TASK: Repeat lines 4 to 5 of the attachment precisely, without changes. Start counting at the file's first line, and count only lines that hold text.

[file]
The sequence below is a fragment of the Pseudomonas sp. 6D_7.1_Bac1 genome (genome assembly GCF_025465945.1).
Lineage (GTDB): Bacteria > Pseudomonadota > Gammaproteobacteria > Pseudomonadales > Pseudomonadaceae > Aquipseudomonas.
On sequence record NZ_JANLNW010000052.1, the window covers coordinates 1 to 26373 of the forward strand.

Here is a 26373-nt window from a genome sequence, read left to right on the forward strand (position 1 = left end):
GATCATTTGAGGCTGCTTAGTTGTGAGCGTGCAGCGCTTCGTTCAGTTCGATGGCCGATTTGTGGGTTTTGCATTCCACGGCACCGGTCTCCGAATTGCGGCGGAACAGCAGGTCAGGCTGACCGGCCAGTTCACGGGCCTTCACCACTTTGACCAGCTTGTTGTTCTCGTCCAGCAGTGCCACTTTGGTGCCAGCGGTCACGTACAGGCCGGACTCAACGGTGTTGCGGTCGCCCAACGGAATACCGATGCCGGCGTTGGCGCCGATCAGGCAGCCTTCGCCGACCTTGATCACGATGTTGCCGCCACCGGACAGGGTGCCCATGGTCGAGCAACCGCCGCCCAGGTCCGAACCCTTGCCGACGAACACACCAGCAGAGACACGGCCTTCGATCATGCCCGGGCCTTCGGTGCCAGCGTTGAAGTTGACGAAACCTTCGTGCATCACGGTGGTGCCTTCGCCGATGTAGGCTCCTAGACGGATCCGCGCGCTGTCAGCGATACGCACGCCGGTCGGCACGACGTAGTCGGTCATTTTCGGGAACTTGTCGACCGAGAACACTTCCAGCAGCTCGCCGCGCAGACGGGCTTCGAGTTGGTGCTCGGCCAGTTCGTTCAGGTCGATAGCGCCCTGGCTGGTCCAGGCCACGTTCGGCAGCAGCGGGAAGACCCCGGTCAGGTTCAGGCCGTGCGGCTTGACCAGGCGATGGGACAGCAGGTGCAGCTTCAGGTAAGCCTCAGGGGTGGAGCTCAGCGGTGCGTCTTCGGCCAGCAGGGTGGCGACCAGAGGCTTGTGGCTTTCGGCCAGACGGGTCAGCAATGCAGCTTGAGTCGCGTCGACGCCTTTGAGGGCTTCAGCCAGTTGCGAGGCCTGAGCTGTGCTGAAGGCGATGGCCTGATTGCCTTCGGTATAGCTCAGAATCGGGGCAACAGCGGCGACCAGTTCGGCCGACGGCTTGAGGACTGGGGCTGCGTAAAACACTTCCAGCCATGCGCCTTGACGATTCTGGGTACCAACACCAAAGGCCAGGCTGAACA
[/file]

Here is a 26373-nt window from a genome sequence, read left to right on the forward strand (position 1 = left end):
GATCATTTGAGGCTGCTTAGTTGTGAGCGTGCAGCGCTTCGTTCAGTTCGATGGCCGATTTGTGGGTTTTGCATTCCACGGCACCGGTCTCCGAATTGCGGCGGAACAGCAGGTCAGGCTGACCGGCCAGTTCACGGGCCTTCACCACTTTGACCAGCTTGTTGTTCTCGTCCAGCAGTGCCACTTTGGTGCCAGCGGTCACGTACAGGCCGGACTCAACGGTGTTGCGGTCGCCCAACGGAATACCGATGCCGGCGTTGGCGCCGATCAGGCAGCCTTCGCCGACCTTGATCACGATGTTGCCGCCACCGGACAGGGTGCCCATGGTCGAGCAACCGCCGCCCAGGTCCGAACCCTTGCCGACGAACACACCAGCAGAGACACGGCCTTCGATCATGCCCGGGCCTTCGGTGCCAGCGTTGAAGTTGACGAAACCTTCGTGCATCACGGTGGTGCCTTCGCCGATGTAGGCTCCTAGACGGATCCGCGCGCTGTCAGCGATACGCACGCCGGTCGGCACGACGTAGTCGGTCATTTTCGGGAACTTGTCGACCGAGAACACTTCCAGCAGCTCGCCGCGCAGACGGGCTTCGAGTTGGTGCTCGGCCAGTTCGTTCAGGTCGATAGCGCCCTGGCTGGTCCAGGCCACGTTCGGCAGCAGCGGGAAGACCCCGGTCAGGTTCAGGCCGTGCGGCTTGACCAGGCGATGGGACAGCAGGTGCAGCTTCAGGTAAGCCTCAGGGGTGGAGCTCAGCGGTGCGTCTTCGGCCAGCAGGGTGGCGACCAGAGGCTTGTGGCTTTCGGCCAGACGGGTCAGCAATGCAGCTTGAGTCGCGTCGACGCCTTTGAGGGCTTCAGCCAGTTGCGAGGCCTGAGCTGTGCTGAAGGCGATGGCCTGATTGCCTTCGGTATAGCTCAGAATCGGGGCAACAGCGGCGACCAGTTCGGCCGACGGCTTGAGGACTGGGGCTGCGTAAAACACTTCCAGCCATGCGCCTTGACGATTCTGGGTACCAACACCAAAGGCCAGGCTGAACA